Ever since my son was born I have to admit that I have been a bit over paranoid about everything. Our son is 2 months old and we have noticed very little streaks of blood along with some mucus substance in his stool; it’s not all the time it’s once in a while. He is exclusively breastfed. I’ve read so many things about oversupply (which my wife has) etc….I don’t know what to think, although we’re going for his 2 month physical on Wednesday. Otherwise he is growing and happy, sometimes fussy and he does cry when he’s tired, but all babies do that. Any suggestions, I want to enjoy this marvelous period, which never will come back with my son and not worry so much.

    1. Cheryl Taylor

      You might try keeping track of what your wife is eating along with the symptom that you are seeing. You may see a correlation of something or some category that she is eating and the reaction in baby 3-4 hrs. after ingestion.

  5. jane

    hi, our foster baby was diagnosed at hospital for being lactose intolerant and put on soy formula. We noticed he was a moderately fussy baby with occasional gassiness but other than that had no problems till his 6 week mark, when I noticed an inch long string of blood in his yellow stool.

    We took it to the dr. after a few visits and seeing more blood, they had us go on the Alumentum (sp). Baby has been on it for 3 full days now. Stool immediately became softer and is more green than its previous healthier looking dijon mustard color. Now, every poop has blood mixed in with it. it sort of seems to sit on the surface of the poop…like its getting coated with it on its way out.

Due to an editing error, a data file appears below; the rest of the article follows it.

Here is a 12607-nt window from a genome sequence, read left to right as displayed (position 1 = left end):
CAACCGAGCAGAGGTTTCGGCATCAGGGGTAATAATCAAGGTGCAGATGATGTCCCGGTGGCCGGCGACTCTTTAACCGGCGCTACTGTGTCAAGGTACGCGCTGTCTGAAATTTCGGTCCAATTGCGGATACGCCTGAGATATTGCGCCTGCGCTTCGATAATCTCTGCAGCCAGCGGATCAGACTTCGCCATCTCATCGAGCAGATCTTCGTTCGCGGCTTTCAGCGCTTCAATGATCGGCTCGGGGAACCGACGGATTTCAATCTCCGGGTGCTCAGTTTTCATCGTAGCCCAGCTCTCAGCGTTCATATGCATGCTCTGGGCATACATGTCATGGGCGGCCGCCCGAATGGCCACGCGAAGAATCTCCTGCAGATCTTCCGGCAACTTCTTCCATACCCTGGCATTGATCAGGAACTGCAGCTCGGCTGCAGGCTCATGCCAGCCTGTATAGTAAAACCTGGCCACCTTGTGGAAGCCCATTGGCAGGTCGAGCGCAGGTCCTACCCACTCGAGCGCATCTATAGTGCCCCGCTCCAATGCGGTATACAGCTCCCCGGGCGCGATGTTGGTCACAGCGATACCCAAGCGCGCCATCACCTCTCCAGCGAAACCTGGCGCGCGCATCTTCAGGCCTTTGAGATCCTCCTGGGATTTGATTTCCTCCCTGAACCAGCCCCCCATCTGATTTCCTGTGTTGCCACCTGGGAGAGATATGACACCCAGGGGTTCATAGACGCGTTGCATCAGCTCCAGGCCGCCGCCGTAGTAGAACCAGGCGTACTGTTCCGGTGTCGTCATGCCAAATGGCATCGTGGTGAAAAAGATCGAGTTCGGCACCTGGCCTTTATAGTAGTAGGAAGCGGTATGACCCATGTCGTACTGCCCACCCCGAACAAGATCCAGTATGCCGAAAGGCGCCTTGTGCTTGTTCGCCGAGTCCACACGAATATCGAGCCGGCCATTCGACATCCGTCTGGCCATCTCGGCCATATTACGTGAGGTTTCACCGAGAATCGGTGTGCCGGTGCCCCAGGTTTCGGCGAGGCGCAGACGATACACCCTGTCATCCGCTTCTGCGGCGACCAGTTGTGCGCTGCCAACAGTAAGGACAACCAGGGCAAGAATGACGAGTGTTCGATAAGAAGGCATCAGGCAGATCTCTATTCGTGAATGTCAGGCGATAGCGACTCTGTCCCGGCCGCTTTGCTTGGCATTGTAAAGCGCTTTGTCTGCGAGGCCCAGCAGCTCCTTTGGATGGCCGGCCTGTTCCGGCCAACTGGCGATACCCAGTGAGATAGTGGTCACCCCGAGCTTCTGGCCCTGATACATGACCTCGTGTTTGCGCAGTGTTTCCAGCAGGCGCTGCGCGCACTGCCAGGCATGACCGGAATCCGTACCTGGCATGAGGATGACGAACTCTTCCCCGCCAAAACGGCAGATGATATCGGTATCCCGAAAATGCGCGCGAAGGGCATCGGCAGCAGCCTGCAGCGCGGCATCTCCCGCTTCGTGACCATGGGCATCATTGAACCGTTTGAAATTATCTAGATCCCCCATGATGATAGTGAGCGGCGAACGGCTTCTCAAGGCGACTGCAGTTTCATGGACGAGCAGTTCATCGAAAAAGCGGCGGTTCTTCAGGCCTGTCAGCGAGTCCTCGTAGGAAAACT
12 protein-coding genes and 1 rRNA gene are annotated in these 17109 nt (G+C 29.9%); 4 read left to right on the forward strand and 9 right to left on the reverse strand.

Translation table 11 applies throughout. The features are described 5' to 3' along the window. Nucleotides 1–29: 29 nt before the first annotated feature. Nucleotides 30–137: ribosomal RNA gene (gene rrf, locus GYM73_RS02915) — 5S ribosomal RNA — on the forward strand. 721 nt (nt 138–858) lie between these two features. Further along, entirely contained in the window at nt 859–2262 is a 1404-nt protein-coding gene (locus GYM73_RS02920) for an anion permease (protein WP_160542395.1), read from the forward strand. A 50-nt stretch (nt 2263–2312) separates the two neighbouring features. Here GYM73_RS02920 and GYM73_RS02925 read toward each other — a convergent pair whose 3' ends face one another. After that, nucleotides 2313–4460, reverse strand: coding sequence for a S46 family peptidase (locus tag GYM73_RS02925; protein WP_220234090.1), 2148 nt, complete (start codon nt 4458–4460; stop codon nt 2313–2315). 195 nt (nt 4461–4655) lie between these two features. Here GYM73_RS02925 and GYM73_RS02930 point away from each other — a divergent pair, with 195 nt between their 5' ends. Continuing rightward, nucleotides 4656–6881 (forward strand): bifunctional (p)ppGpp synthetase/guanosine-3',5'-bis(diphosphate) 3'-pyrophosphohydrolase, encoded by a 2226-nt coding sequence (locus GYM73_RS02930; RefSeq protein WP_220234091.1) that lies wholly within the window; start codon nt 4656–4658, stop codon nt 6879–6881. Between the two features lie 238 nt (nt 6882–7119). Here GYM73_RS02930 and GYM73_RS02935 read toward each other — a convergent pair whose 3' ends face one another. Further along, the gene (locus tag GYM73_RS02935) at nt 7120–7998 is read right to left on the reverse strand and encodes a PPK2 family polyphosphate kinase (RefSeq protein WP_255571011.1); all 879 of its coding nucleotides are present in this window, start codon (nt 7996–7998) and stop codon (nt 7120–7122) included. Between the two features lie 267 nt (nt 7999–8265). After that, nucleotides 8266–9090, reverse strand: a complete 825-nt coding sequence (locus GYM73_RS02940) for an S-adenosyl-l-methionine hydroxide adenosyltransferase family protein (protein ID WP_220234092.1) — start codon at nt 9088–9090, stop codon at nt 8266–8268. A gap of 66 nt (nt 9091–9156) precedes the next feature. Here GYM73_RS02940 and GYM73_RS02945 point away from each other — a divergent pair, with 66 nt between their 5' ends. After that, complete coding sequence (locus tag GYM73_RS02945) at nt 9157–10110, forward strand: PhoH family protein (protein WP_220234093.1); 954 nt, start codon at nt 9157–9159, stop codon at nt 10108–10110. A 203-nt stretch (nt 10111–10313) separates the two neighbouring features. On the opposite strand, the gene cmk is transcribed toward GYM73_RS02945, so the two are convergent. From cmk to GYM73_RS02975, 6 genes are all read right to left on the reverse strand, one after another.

It is more than enough to notice. Sometimes you can see flat areas that are the size of a quarter in addition to other tinged areas, sometimes it seems mucousy or tissue-y…

    The dr does not seem concerned. He says I should give it 2-3 weeks to 'see'.

    its just so unsettling…

    Would you happen to have any thoughts on the matter? thank you very much!

    1. Cheryl Taylor

      Alimentum is dairy based so it doesn’t make sense to diagnose an infant with lactose intolerance and then put them on a dairy based formula. The difference is that the cow’s milk protein is broken down into smaller pieces in this formula, but the protein source is still dairy. Soy if another of the top 7 food allergens and often babies that are allergic to dairy are also allergic to soy. The good news is that many infants can react to dairy prior to the age when their gut closes (approx 6 months) because the protein goes directly into the blood system with an open gut. Once that gut closes we sometimes see the reactions stop. This is more commonly caused a sensitivity instead of a true allergy.